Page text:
Thursday, July 29, 2010
Ungodly Words: Toward a Political Philosophy of Heresy (Part V)
(Part I, II, III, IV)
The Community Model leads to a number of interesting possibilities as to how heresy functions on a day-to-day basis. For instance, since the Community Model does not require a text to objectively be in contradiction of a statement of dogma, it would be feasible to claim that something could be completely true and at the same time be completely heretical without in any way denying the legitimacy of a statement of dogma. Take the issue of evolution for example. As most of my readers would surely agree it is theoretically possible to reconcile the claims of evolution with the opening chapters of Genesis, but one, with some legitimacy, could argue that even though the theory of evolution may not really contradict the Bible and may even be true; still the Jewish community cannot afford to ever officially admit that possibility. The problem for the Jewish community in doing so is that we would be admitting that the biblical text can and should be reinterpreted in light of the findings of modern science. This fact, while arguably true, opens up a Pandora's Box. What is to happen when Zayd wakes up tomorrow and decides that he is a "homosexual?" He will come to the conclusion that since science has shown that the creation story does not really mean what he was taught it meant in heder (religious primary school), maybe those verses in Leviticus do not actually mean what he was always taught they meant, now that modern psychiatry has "demonstrated" that homosexuality is not an illness, but a "perfectly normal" style of behavior. (Note that the concepts of mental "illness" and "normal" behavior are value judgments and thus outside of any empirical proof or demonstration.) In light of this "scientific" discovery Zayd could claim that it should be assumed that the verse "thou shall not lie with a man in the manner one lies with a woman, it is an abomination," (Leviticus 18:22) is not meant to ban "healthy," "loving" relationships between homosexual men, who technically speaking are not anyway carrying out relations with each other in the same manner as a man and a woman. (See Michael Lerner's Jewish Renewal pg. 324-327.) Rather the text is only meant to ban homosexual men from claiming that their relationships are equivalent to heterosexual marriage. Personally I think it is far more dangerous for Zayd to think that Judaism is against science than for Zayd to become an active Orthodox homosexual, but that is just me.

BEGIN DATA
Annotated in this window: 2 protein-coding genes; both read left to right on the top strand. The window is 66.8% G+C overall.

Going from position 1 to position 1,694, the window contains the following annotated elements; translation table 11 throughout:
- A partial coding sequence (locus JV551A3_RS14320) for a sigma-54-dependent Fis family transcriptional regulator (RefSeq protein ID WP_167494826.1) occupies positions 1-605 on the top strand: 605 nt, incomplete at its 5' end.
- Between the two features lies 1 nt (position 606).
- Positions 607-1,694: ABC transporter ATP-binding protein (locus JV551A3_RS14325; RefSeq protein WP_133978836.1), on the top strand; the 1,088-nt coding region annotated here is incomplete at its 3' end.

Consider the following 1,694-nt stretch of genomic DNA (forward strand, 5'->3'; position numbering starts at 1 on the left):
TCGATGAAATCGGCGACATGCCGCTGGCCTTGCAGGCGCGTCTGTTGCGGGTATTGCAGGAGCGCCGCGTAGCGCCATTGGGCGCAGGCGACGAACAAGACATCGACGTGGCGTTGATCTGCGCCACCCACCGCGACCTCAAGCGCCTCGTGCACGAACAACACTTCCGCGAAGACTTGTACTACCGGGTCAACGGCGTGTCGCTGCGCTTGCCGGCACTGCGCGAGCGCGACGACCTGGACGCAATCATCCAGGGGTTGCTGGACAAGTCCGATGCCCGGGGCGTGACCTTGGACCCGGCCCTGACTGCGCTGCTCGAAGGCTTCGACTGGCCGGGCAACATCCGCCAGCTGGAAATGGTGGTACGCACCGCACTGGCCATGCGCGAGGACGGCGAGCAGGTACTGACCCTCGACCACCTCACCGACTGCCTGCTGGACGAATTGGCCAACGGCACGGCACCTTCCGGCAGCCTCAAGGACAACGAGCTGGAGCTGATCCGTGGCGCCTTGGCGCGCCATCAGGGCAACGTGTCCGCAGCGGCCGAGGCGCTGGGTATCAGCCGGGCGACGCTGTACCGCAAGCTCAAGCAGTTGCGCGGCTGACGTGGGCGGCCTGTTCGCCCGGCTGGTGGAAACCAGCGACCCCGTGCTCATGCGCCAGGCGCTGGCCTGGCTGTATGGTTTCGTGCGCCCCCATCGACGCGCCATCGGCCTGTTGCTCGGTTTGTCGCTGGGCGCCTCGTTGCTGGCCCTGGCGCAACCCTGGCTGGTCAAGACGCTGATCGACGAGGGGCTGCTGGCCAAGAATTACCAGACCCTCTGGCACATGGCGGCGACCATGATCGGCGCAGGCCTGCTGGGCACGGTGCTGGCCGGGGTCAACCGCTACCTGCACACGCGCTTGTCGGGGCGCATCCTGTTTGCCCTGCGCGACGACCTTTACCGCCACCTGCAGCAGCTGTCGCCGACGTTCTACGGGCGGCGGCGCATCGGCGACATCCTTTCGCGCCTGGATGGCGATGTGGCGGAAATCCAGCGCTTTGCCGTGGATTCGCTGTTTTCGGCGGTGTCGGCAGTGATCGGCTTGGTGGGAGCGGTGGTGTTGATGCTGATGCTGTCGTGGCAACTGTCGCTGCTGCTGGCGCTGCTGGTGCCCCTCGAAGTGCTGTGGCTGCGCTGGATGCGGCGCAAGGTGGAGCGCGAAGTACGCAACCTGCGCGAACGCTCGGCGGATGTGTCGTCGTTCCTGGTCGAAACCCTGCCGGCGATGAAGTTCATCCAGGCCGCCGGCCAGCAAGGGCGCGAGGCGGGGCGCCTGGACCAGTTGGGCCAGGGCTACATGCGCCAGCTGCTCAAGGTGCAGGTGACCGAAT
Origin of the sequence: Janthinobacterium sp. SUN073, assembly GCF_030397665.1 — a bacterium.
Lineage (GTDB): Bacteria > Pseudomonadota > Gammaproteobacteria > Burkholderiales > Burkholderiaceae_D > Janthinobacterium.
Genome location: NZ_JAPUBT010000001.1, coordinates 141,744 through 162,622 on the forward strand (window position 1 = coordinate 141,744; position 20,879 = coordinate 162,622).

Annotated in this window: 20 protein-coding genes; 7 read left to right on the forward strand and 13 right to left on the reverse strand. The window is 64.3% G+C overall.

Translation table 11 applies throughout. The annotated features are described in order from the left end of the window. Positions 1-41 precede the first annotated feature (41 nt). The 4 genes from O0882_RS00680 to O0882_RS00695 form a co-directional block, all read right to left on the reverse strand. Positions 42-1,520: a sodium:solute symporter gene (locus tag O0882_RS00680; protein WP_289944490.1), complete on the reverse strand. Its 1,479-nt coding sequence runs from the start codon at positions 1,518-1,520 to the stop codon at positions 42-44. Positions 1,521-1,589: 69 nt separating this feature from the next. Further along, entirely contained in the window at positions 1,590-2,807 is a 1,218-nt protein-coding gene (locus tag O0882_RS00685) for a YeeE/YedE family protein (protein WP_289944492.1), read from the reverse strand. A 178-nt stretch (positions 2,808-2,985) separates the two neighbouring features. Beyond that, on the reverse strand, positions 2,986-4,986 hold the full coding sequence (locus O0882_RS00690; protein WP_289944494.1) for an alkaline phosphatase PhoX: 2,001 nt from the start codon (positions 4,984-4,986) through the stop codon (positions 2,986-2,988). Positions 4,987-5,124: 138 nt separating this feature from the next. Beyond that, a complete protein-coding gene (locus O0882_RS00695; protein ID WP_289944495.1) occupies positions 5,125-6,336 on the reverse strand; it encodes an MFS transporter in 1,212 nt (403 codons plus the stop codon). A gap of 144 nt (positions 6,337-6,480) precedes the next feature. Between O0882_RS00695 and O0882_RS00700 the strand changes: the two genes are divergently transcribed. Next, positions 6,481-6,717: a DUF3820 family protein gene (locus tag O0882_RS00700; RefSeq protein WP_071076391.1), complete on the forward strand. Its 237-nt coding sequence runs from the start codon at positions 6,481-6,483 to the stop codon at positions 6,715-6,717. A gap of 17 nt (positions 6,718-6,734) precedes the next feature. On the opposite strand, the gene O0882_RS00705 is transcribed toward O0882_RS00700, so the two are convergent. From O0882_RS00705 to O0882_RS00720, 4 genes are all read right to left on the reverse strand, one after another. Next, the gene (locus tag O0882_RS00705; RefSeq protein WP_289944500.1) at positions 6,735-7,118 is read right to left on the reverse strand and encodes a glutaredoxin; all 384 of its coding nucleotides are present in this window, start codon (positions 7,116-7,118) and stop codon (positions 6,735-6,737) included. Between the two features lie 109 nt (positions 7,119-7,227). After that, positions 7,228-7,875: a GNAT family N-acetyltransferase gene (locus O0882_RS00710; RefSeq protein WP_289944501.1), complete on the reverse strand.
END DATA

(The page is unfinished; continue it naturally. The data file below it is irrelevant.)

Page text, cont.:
The central issue for me surrounding the Community Model is that if we were to accept this notion that texts should be defined as being heretical based on the decision of the community then the whole notion of heresy becomes tied to the issue of defining community. Without a clearly defined community structure there can be no heretical texts. For example one could argue that we, in this post-Enlightenment world of ours, cannot with any legitimacy speak of a Jewish community. While a Jew may belong to a synagogue, only associate with other Jews, and live his life according to Jewish Law, none of these things have any innate authority over him, as they once did. Any authority that these things do have comes from the willingness of the individual to defer to them. So in fact when the individual follows rabbinic authority or the standards of his "community," he is merely following the dictates of his own conscience. If this is the case then heresy becomes the broken staff of a deposed king. The fact that this staff is still being waved encapsulates in of itself the very nature of the power structure that wields it. It has ceased to exist yet it still thinks that it does, which following Cartesian logic confers its own form of existence upon it.
So I put the challenge to my readers. What would you do if you saw your fellow Jew reading a book titled: "There is No God. If There Was One He Would Be Four Beings, Physical, Not Eternal, Not Worth Praying To and Not a Talker to Prophets Nor a Giver of Torahs. If He Would Have Given a Torah He Would Have Changed it and He Would Never Have Bothered With Anything So Foolish as Reward and Punishment, a Messiah or the Revival of the Dead?" Would you try to explain to this Jew that such a book is dangerous and if so who is it dangerous to? Would you attempt to confiscate this book; if so, by what means and by what authority? Would you claim that this Jew is actually committing a sin by continuing to read that book and if so what sin has he committed?